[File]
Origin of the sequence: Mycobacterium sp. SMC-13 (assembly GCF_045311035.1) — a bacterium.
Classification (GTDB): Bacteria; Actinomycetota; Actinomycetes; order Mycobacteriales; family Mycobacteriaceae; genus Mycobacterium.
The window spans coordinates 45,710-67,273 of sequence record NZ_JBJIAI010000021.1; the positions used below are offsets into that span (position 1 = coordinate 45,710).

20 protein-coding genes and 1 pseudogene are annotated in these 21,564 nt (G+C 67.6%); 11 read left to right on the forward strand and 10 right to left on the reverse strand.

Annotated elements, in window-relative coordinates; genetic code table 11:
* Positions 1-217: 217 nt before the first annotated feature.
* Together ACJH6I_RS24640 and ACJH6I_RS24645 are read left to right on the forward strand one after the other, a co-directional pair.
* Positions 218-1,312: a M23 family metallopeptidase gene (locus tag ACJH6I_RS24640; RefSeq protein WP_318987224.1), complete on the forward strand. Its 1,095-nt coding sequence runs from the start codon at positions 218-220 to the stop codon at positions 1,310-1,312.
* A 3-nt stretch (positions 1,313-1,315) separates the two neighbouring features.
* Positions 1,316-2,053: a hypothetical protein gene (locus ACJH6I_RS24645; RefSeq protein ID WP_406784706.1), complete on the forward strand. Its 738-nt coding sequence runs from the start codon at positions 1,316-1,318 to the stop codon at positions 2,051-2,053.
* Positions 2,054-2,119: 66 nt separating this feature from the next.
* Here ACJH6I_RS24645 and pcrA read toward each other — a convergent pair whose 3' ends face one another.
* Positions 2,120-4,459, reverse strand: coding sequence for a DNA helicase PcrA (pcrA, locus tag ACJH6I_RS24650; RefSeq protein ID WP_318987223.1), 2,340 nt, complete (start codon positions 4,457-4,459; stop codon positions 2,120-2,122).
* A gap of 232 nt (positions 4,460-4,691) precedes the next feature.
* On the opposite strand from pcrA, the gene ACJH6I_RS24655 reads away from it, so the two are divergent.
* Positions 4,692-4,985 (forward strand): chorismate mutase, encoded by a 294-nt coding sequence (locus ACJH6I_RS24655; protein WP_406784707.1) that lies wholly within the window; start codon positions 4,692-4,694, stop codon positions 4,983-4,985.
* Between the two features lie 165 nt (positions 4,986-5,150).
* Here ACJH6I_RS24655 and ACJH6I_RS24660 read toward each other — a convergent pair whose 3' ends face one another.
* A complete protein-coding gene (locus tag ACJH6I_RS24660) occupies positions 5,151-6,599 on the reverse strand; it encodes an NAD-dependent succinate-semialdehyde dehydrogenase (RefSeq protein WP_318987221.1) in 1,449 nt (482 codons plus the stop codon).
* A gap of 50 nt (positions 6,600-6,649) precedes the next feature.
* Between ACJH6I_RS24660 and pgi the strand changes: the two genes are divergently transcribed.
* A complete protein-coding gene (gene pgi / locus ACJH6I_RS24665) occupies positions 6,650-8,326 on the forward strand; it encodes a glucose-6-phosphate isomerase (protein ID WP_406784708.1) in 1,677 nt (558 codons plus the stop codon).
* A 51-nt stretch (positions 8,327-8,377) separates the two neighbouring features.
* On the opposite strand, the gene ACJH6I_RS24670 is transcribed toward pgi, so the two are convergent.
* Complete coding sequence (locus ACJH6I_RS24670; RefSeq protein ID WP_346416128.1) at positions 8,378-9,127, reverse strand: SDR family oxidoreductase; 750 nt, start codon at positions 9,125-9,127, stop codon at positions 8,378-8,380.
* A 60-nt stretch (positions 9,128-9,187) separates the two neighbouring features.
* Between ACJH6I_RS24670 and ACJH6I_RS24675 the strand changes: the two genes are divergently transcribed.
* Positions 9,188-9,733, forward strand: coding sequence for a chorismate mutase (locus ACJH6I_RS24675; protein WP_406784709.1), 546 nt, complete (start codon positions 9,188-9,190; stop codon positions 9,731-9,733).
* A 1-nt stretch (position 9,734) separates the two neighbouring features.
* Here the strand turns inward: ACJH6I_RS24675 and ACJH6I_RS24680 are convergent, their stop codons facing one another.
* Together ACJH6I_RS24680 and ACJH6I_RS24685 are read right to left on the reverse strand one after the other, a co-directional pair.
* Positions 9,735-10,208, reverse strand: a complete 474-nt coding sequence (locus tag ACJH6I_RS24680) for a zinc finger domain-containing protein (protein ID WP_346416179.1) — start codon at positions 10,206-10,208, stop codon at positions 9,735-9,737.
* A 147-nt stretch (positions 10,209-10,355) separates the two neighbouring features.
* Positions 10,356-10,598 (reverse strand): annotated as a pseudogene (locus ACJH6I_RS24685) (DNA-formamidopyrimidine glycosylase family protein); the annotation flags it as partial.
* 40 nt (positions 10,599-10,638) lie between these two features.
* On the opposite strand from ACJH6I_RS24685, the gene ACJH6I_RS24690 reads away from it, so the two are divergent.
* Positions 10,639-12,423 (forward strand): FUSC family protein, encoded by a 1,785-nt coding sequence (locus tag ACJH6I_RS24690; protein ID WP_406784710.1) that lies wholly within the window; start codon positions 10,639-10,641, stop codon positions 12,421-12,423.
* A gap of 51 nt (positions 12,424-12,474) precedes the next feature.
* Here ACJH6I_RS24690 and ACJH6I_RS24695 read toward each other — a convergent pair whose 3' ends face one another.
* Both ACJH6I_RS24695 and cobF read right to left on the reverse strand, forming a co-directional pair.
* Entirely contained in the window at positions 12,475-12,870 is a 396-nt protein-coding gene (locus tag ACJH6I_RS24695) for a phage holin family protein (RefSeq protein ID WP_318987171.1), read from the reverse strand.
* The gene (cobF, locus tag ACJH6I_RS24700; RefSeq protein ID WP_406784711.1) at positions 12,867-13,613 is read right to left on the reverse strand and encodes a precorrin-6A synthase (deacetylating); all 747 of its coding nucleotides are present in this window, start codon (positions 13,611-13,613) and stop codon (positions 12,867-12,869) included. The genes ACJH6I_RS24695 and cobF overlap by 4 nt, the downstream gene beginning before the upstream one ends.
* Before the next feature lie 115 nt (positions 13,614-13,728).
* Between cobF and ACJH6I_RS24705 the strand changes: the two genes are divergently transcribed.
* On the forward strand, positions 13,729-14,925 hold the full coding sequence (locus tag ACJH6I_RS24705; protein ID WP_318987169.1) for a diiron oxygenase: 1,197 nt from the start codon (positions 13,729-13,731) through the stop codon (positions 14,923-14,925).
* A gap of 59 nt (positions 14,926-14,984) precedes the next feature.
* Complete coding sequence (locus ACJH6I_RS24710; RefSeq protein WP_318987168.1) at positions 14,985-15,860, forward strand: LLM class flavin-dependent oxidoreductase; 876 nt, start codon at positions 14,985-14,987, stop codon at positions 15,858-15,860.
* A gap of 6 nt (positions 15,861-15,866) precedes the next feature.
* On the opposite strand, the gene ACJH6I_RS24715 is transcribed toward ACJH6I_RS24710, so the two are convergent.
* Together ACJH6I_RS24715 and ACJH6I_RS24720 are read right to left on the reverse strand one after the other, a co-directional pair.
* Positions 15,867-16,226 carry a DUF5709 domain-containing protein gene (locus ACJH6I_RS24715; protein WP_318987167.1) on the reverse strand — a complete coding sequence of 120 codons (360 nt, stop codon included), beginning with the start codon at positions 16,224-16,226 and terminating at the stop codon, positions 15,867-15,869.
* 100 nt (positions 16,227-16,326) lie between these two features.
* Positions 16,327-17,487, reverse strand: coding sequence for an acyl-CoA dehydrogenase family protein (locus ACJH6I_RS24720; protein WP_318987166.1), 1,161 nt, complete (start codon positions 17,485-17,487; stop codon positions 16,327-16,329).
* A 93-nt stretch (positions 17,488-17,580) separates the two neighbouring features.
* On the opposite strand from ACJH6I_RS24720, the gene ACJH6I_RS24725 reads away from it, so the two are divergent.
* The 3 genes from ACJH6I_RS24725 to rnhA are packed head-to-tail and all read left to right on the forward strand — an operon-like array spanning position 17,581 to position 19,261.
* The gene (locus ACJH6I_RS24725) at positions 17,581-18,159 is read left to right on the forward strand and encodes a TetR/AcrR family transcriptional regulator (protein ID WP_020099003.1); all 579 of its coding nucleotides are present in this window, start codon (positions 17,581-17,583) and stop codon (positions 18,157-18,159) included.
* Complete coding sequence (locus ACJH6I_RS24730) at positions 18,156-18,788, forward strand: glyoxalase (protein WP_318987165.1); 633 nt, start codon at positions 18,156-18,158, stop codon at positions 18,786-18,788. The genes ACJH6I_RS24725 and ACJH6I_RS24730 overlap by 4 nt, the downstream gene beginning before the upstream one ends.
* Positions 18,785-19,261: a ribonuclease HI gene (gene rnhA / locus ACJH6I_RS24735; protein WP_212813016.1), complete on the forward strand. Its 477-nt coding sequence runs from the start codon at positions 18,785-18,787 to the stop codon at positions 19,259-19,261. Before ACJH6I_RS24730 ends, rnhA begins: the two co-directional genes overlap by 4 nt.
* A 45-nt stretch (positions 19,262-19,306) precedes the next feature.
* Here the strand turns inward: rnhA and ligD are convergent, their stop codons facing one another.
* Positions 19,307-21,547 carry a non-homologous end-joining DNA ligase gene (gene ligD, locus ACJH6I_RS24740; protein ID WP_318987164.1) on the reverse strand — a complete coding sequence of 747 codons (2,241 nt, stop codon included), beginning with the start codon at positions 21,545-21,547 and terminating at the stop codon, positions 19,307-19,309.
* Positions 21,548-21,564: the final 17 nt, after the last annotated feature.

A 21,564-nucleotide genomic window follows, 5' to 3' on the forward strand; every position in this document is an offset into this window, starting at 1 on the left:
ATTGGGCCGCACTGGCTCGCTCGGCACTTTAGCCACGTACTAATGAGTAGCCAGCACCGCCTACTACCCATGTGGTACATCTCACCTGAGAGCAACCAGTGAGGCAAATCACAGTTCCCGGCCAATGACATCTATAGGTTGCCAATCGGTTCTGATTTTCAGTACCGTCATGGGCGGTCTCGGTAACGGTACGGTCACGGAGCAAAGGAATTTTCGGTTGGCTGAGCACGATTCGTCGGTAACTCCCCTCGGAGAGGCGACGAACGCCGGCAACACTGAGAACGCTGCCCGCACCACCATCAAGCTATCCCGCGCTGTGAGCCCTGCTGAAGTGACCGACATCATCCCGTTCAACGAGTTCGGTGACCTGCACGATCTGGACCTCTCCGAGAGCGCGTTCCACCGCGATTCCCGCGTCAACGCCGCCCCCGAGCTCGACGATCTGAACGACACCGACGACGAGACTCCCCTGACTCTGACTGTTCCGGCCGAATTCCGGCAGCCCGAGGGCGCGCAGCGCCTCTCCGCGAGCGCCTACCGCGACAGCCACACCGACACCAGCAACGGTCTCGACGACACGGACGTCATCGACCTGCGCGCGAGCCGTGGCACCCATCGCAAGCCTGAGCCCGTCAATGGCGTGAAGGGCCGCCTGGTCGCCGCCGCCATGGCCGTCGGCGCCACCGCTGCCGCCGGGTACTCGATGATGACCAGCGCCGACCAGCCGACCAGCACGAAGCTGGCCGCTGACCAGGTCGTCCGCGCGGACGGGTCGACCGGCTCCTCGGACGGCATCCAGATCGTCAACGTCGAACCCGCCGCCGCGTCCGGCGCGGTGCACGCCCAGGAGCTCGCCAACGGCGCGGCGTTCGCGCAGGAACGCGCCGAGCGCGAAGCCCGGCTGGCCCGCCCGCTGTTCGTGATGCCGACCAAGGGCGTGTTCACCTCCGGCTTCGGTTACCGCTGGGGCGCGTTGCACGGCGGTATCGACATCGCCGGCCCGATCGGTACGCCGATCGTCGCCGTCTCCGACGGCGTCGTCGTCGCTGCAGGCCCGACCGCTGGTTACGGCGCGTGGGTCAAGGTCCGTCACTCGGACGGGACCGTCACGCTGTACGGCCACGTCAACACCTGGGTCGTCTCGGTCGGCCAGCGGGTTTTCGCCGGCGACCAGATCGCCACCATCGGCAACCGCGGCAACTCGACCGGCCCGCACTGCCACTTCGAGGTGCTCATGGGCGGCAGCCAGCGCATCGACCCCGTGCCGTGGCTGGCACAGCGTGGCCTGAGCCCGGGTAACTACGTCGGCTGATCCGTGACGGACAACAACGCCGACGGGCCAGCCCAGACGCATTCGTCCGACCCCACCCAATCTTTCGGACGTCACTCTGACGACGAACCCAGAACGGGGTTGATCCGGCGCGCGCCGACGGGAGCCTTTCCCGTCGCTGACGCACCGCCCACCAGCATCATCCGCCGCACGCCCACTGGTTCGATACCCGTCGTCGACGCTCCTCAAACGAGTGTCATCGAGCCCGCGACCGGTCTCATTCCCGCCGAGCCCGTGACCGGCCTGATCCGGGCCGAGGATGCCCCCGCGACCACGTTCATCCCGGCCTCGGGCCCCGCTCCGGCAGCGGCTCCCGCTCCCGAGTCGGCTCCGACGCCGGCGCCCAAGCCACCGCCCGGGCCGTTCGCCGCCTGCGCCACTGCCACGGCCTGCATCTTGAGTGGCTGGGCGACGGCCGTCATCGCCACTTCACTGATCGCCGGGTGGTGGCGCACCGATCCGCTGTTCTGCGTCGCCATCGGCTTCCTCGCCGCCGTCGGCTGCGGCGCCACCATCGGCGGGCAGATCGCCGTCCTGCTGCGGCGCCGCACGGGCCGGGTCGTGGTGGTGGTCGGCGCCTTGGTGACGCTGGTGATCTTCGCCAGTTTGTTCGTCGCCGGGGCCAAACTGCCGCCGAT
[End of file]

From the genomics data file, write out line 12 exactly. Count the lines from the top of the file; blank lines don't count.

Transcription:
* Here ACJH6I_RS24645 and pcrA read toward each other — a convergent pair whose 3' ends face one another.